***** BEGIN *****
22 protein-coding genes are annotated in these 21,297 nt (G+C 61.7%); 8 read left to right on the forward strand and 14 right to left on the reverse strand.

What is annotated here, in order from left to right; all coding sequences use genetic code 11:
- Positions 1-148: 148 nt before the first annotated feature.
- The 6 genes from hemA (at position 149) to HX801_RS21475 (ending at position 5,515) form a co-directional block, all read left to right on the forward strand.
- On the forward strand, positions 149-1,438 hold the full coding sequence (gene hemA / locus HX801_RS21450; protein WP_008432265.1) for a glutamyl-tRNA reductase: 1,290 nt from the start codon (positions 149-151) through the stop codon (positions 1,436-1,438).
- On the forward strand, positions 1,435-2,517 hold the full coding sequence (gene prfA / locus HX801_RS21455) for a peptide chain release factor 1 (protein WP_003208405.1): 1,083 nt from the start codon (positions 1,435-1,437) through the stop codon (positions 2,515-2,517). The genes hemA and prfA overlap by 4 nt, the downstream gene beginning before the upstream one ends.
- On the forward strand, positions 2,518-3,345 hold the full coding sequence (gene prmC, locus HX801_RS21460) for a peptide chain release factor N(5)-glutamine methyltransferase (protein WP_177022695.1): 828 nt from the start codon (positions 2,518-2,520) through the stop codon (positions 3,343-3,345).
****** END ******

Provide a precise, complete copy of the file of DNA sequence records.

22 protein-coding genes are annotated in these 21,297 nt (G+C 61.7%); 8 read left to right on the forward strand and 14 right to left on the reverse strand.

What is annotated here, in order from left to right; all coding sequences use genetic code 11:
- Positions 1-148: 148 nt before the first annotated feature.
- The 6 genes from hemA (at position 149) to HX801_RS21475 (ending at position 5,515) form a co-directional block, all read left to right on the forward strand.
- On the forward strand, positions 149-1,438 hold the full coding sequence (gene hemA / locus HX801_RS21450; protein WP_008432265.1) for a glutamyl-tRNA reductase: 1,290 nt from the start codon (positions 149-151) through the stop codon (positions 1,436-1,438).
- On the forward strand, positions 1,435-2,517 hold the full coding sequence (gene prfA / locus HX801_RS21455) for a peptide chain release factor 1 (protein WP_003208405.1): 1,083 nt from the start codon (positions 1,435-1,437) through the stop codon (positions 2,515-2,517). The genes hemA and prfA overlap by 4 nt, the downstream gene beginning before the upstream one ends.
- On the forward strand, positions 2,518-3,345 hold the full coding sequence (gene prmC, locus HX801_RS21460) for a peptide chain release factor N(5)-glutamine methyltransferase (protein WP_177022695.1): 828 nt from the start codon (positions 2,518-2,520) through the stop codon (positions 3,343-3,345).